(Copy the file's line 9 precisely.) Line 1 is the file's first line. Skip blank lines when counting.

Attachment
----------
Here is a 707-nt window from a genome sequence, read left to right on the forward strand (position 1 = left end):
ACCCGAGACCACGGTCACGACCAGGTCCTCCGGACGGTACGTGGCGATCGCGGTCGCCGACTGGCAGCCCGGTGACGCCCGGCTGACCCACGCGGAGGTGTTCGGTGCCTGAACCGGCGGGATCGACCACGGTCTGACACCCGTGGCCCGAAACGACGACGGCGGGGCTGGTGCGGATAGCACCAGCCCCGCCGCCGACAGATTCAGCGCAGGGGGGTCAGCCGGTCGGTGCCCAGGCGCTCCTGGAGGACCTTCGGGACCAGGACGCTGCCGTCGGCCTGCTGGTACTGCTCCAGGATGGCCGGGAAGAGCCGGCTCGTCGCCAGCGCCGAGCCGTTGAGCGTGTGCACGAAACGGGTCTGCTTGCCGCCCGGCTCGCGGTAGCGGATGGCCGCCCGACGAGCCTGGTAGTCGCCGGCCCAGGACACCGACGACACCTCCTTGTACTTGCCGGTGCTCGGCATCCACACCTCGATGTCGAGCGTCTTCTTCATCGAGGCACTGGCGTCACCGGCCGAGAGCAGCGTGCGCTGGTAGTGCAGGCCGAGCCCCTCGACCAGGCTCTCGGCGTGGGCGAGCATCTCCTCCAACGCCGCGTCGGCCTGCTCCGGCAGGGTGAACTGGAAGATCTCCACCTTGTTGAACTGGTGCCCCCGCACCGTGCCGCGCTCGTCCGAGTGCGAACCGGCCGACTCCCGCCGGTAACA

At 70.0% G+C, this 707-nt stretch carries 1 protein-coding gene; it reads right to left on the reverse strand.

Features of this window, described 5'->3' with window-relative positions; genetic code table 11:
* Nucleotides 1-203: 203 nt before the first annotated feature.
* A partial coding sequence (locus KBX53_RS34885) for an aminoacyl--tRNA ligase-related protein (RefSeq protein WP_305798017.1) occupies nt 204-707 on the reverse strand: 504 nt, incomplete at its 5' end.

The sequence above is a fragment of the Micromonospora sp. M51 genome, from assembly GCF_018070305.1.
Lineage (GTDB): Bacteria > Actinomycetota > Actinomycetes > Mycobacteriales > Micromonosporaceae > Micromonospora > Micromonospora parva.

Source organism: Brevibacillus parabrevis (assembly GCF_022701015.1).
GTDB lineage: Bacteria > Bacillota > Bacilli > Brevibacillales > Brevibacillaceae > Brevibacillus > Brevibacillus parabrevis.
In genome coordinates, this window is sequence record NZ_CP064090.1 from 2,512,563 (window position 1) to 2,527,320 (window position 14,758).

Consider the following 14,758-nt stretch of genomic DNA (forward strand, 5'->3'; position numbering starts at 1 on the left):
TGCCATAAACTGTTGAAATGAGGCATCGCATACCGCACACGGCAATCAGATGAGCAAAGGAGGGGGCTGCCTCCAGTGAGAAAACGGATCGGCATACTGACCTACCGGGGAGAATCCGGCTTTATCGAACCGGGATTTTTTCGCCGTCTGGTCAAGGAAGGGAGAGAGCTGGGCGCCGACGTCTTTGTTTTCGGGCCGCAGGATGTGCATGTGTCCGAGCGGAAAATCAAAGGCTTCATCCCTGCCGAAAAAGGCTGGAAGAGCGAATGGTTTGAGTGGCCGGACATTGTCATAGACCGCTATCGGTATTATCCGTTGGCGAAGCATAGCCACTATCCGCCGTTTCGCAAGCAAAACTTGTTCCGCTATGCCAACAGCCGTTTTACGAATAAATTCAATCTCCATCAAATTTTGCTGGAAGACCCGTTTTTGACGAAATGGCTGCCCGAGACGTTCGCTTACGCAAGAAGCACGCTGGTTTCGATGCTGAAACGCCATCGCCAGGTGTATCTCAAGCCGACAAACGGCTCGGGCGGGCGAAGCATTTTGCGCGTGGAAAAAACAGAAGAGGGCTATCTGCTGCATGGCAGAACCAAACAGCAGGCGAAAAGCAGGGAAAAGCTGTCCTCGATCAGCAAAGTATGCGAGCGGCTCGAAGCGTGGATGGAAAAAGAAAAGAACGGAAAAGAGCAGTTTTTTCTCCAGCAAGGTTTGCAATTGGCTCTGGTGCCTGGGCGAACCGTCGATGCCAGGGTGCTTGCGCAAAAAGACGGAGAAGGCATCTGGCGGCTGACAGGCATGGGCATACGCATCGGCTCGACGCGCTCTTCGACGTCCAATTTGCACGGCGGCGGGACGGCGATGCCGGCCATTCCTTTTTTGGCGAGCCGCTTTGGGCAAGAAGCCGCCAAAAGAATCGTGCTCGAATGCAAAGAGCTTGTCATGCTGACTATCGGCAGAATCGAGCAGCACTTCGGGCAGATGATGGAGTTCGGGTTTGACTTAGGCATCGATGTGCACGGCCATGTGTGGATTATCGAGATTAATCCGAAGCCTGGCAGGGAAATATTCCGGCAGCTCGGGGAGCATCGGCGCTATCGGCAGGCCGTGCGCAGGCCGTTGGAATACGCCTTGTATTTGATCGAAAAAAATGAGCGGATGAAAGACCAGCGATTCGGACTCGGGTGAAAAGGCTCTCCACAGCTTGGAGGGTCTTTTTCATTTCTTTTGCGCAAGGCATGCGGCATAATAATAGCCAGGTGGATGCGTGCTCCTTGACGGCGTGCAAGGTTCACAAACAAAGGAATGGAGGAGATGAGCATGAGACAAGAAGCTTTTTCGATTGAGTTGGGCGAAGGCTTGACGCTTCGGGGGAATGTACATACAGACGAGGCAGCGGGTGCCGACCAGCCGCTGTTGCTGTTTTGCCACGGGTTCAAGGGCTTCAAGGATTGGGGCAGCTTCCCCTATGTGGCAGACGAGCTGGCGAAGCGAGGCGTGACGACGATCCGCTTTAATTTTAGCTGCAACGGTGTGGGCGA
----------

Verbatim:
Source organism: Brevibacillus parabrevis (assembly GCF_022701015.1).